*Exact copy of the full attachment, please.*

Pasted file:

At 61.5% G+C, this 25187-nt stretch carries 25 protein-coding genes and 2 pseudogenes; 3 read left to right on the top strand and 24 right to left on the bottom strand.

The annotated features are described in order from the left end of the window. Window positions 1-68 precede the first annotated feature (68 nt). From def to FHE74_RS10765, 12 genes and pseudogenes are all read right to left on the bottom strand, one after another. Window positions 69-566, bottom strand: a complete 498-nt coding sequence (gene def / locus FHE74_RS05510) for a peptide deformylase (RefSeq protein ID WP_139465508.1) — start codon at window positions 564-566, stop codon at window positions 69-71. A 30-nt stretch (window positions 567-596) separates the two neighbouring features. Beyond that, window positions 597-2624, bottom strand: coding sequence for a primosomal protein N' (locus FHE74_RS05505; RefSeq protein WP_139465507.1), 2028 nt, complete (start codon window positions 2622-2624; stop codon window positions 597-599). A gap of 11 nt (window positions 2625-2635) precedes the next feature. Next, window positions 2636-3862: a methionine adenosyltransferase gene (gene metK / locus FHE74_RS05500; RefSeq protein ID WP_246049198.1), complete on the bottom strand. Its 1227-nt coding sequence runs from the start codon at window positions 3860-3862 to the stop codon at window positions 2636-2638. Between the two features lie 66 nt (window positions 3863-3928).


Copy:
At 61.5% G+C, this 25187-nt stretch carries 25 protein-coding genes and 2 pseudogenes; 3 read left to right on the top strand and 24 right to left on the bottom strand.

The annotated features are described in order from the left end of the window. Window positions 1-68 precede the first annotated feature (68 nt). From def to FHE74_RS10765, 12 genes and pseudogenes are all read right to left on the bottom strand, one after another. Window positions 69-566, bottom strand: a complete 498-nt coding sequence (gene def / locus FHE74_RS05510) for a peptide deformylase (RefSeq protein ID WP_139465508.1) — start codon at window positions 564-566, stop codon at window positions 69-71. A 30-nt stretch (window positions 567-596) separates the two neighbouring features. Beyond that, window positions 597-2624, bottom strand: coding sequence for a primosomal protein N' (locus FHE74_RS05505; RefSeq protein WP_139465507.1), 2028 nt, complete (start codon window positions 2622-2624; stop codon window positions 597-599). A gap of 11 nt (window positions 2625-2635) precedes the next feature. Next, window positions 2636-3862: a methionine adenosyltransferase gene (gene metK / locus FHE74_RS05500; RefSeq protein ID WP_246049198.1), complete on the bottom strand. Its 1227-nt coding sequence runs from the start codon at window positions 3860-3862 to the stop codon at window positions 2636-2638. Between the two features lie 66 nt (window positions 3863-3928).